Those advocating the adoption of Belhar do not simply want us to affirm an anti-apartheid document. They are passionate about Belhar because of its many perceived implications. The Commission on Christian Action in 2007 lauded Belhar because it spoke to so many issues before them, including the farm bill, Sudanese refugees, the Iraq War, socially screening RCA retirement funds, immigration policy, minimum wage increases, and America’s embargo of Cuba. Others in the RCA have suggested that Belhar applies to the Palestinian-Israeli conflict, global economics, green house gas emissions, abortion, social welfare, and taxation policies. For many in the RCA, Belhar’s talk of justice lends support for almost any cause that can be put in the broad category of “social justice.
And for some, “social justice” includes the affirmation of the homosexual lifestyle. This concern cannot be dismissed as fear-mongering. Allen Boesak, under whose leadership Belhar was first drafted, recently made headlines when he “dramatically insisted that the church’s Belhar Confession demands the defense of the full rights of gay members. When the synod rejected this, he announced his intention to resign from all church offices and left the synod floor with his wife” (The Banner, January, 16). If the man responsible for overseeing the first draft of the Belhar Confession asserts that support for homosexual unions and homosexual ordination is demanded by the Confession, why should we think that this document will not be used in the RCA to a similar end.
I’m not opposed in principle to a new confession. But a new confession should clarify some issue that is begging for clarification. While there may be pockets of insensitivity regarding race in our denomination, I don’t see where we are facing anything remotely close to the situation that prompted Belhar in South Africa in the 1980s. We do not honor the anti-apartheid cause by equating our situation to theirs.
Instead of clarifying, Belhar confuses. We are told it will apply to social justice issues, but how? It will speak to our need for unity, but in what way? It will urge reconciliation, but with whom? At this point in the life of our denomination, Belhar looks to me like a wax nose, which is exactly what confessions ought not to be. The right confessional statement settles issues; it doesn’t raise them.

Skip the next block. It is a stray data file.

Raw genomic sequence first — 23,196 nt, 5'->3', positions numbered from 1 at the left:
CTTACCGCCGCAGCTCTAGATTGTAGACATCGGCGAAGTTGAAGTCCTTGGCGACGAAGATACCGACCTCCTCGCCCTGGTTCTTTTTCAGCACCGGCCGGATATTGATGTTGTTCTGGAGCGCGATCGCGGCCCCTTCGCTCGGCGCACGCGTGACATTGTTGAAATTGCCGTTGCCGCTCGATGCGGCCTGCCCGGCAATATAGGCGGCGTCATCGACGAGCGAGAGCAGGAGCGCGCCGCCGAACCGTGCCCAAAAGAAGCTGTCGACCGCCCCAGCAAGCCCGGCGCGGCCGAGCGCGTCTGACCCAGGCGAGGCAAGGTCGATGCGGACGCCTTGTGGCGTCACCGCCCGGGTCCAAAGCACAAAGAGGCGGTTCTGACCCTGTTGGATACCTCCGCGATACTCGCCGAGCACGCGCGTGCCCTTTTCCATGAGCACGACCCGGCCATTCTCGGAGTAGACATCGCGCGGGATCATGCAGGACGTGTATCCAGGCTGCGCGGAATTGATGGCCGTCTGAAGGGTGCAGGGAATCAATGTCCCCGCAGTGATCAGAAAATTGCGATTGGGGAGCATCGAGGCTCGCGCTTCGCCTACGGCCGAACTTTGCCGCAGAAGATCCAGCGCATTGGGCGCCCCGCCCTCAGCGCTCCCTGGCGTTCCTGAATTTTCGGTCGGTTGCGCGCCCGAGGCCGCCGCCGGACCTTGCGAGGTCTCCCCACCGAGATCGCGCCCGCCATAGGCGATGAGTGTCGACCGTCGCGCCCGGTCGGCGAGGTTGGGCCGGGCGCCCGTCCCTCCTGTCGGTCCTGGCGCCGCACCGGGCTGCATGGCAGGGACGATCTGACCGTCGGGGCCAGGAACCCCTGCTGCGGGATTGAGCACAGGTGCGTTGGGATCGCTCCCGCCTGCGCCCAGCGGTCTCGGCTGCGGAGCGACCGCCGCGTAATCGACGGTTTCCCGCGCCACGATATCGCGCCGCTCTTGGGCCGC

I want to support the Belhar Confession. Its main thesis—God’s people should not be separated by race or ethnicity—is courageous and correct. But the Confession goes beyond Scripture in a few important places. And further, those who are most eager to confess Belhar in our denomination are often confessing a very different document than the anti-racism confession many of us read it to be.
P.S. A few weeks ago, Richard Mouw, President of Fuller Theological Seminary, blogged about the unfortunate trajectory of his old friend Allan Boesak (HT: Stephen Ley). Here’s part of what Mouw said:
Boesak was also instrumental in drafting the 1986 Belhar Confession, which I welcomed at the time as an important confessional statement about race relationships. He now appeals to that document in support of his advocacy for gay-lesbian ordination. In a recent insightful blog posting, “The Belhar Confession & God’s Final Revelation,” Violet Larson argues that this is a good reason to question the theological adequacy of the Belhar Confession, precisely because of the use to which it is being put these days by proponents of full inclusion on same-sex topics. I agree with her. While that document spoke forthrightly against the injustices of apartheid, it did not explicitly appeal to biblical authority. That it can now be seen by some of its drafters as capable of being extended to the full inclusion of active gays and lesbians in ministry says something about the weaknesses of Belhar—not as an important prophetic declaration in its original context, but as a statement that can stand on its own as a normative confession (emphasis mine).